Furniture

As I was strolling around the hallways of the internet I saw Barbara Ganley’s latest blog post. Her J-term class is experimenting with writing 100 words a day about a specific topic. And needing things to write about I thought hey, why not? This will also be a good lesson in brevity, which I am not so good at. So here goes my first attempt and if you couldn’t guess from the title the topic is furniture.

The day we rid the basement of the flower patterned couch with foam padding bursting from the seams, I quietly mourned the loss. The couch was older than me, full of memories of birthdays past. But no memories of sleepovers and parties were the reasons for my sentimentality. Its importance could be found in the latent memories of my father and the evenings we spent there, talking about the day and seizing the day. And that moment I realized he would not see the coming spring, he held me closely as I sobbed uncontrollably, the couch soaking up my tears.

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4 Responses to “Furniture”


  1. 1 bgexperiments January 20, 2008 at 8:56 pm

    Shannon, Well hot diggetty, you’re joining our 100 words experiment! Every day you’ll find a new topic posted on our Motherblog by one or another of the students. I’ll add you to our blogroll, so everyone can tune into your versions.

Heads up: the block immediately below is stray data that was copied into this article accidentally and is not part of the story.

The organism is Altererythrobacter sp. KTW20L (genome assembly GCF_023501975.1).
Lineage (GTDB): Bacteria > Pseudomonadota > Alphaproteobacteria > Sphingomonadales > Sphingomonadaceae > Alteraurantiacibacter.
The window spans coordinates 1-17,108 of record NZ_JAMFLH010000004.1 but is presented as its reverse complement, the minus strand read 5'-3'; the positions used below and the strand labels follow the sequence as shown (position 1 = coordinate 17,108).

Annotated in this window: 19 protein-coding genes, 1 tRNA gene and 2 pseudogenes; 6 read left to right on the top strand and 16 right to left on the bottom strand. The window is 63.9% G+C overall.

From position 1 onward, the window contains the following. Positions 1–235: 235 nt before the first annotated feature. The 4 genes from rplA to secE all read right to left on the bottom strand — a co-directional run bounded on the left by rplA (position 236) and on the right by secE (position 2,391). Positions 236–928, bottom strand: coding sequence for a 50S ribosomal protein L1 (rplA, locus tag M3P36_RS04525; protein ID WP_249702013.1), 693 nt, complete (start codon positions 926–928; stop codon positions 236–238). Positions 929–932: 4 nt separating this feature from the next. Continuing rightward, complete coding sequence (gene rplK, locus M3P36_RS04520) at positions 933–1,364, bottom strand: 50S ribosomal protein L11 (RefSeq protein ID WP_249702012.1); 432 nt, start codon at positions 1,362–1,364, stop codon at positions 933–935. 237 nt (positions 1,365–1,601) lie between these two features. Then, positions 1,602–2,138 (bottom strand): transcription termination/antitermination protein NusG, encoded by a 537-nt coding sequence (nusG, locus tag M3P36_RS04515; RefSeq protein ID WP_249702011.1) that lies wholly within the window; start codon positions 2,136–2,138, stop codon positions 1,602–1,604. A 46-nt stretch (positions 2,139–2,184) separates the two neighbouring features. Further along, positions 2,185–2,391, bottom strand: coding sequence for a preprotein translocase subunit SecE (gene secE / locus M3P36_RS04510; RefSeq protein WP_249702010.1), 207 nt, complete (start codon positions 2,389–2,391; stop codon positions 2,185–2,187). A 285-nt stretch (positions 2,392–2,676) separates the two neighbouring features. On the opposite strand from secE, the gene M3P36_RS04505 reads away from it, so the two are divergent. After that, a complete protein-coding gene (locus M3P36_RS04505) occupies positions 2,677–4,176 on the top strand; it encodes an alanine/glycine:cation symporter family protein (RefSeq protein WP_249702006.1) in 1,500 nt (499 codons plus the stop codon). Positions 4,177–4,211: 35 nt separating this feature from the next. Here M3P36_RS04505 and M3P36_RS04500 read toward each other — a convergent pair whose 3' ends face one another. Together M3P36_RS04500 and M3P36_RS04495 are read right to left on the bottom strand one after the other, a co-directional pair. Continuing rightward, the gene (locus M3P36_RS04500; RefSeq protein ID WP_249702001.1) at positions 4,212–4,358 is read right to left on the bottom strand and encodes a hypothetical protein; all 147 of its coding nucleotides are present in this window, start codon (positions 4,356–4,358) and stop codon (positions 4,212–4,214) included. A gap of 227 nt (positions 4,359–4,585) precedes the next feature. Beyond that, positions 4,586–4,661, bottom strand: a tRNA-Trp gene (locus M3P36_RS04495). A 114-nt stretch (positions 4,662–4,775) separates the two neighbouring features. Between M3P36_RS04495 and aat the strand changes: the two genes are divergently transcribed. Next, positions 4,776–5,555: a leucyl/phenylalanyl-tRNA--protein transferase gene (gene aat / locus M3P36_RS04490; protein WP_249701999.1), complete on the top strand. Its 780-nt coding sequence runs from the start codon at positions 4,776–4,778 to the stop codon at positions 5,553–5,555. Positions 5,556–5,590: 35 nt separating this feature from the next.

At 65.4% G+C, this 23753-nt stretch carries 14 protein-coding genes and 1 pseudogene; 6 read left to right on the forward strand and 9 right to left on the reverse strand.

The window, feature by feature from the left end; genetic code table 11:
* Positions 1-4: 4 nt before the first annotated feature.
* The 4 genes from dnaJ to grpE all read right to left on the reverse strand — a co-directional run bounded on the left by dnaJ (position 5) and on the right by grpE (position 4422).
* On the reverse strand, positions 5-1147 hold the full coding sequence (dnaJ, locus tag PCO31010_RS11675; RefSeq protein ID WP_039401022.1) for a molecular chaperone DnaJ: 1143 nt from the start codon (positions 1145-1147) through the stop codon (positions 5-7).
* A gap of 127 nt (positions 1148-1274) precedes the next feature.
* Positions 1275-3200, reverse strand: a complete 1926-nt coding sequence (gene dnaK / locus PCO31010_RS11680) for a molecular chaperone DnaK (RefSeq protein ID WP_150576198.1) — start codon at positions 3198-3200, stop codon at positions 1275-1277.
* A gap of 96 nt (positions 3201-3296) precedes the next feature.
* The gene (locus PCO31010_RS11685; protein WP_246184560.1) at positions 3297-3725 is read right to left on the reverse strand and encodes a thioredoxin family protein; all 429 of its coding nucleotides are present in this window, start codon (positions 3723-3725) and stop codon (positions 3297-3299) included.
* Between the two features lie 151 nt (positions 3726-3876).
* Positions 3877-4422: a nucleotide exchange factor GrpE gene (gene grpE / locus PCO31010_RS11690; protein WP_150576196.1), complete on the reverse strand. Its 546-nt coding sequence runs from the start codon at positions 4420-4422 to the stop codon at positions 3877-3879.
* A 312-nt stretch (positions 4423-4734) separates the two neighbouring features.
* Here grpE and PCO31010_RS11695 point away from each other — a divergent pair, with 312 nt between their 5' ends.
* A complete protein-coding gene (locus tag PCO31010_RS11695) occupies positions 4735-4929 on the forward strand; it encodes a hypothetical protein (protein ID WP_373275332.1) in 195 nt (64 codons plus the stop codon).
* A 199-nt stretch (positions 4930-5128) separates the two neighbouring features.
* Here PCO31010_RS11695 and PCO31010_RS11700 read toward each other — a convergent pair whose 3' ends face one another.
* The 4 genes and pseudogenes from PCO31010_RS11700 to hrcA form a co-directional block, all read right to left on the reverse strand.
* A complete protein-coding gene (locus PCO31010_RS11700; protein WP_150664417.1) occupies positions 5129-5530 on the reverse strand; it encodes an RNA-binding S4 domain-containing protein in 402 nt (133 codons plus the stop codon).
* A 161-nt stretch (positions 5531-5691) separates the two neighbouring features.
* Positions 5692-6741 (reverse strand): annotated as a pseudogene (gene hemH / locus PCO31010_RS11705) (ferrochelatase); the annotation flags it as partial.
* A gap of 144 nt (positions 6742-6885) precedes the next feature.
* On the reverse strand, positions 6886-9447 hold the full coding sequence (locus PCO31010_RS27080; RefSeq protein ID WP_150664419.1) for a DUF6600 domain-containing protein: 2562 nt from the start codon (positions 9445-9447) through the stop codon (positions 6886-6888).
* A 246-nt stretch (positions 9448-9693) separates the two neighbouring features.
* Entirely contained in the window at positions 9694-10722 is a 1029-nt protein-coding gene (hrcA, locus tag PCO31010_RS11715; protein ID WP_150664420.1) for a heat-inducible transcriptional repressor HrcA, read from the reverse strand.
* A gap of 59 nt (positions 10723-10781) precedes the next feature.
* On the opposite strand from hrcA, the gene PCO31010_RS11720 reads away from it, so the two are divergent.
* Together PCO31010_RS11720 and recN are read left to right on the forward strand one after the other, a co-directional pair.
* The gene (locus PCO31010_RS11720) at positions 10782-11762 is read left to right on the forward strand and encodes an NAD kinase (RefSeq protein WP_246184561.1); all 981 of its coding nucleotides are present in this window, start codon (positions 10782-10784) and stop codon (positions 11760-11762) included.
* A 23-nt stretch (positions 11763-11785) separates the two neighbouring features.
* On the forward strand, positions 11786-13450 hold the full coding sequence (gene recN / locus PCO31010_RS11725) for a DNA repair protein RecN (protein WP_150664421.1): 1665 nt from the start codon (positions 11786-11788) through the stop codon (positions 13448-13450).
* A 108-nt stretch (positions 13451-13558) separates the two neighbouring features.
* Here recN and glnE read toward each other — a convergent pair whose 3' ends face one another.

As for your first entry here, you travel miles and miles of memory and emotion in 100 short words. I like how you open in a quiet grieving in the present just to uncover the raw pain of the past. Very real.

    bg

  2. 2 Mary-Kathryn January 20, 2008 at 10:40 pm

    So hauntingly beautiful~I had tears in my eyes.

  3. 3 AYule January 25, 2008 at 2:22 pm

    Beautiful piece; a few things that might make it better: talking about the day/seizing the day (repetition…). I think you should consider inverting the first sentence, ie. “I quietly mourned the loss the day we rid the basement of the flower patterned couch with foam padding bursting from the seams” it gives the sentence more life, and we don’t have an awkward pause (comma) between the mourning and the couch, the two flow together as one experience. The last line seems, a bit, halting, which distracts from the extremely powerful imagery you’re evoking. Maybe disrupting the sentence structure there would be interesting too? Or maybe not. This is a really great use of the 100 word form — addresses such an intense subject and connecting it with something concrete, great!

  4. 4 Mark Sindone November 18, 2013 at 3:41 am

    I think this 100-words short story each day is really fun and does bring out the creativity in you. To illustrate any topics at all in under 100 words is not easy, and to be able to do so is a definite accomplishment. I used to treasure a piece of furniture too which is a storage cabinet that housed many of my childhood memories like toys and costumes. It was really hard to let go of it but it got too old to hold anything heavy so we got rid of it eventually. The sentimental value seems so priceless.


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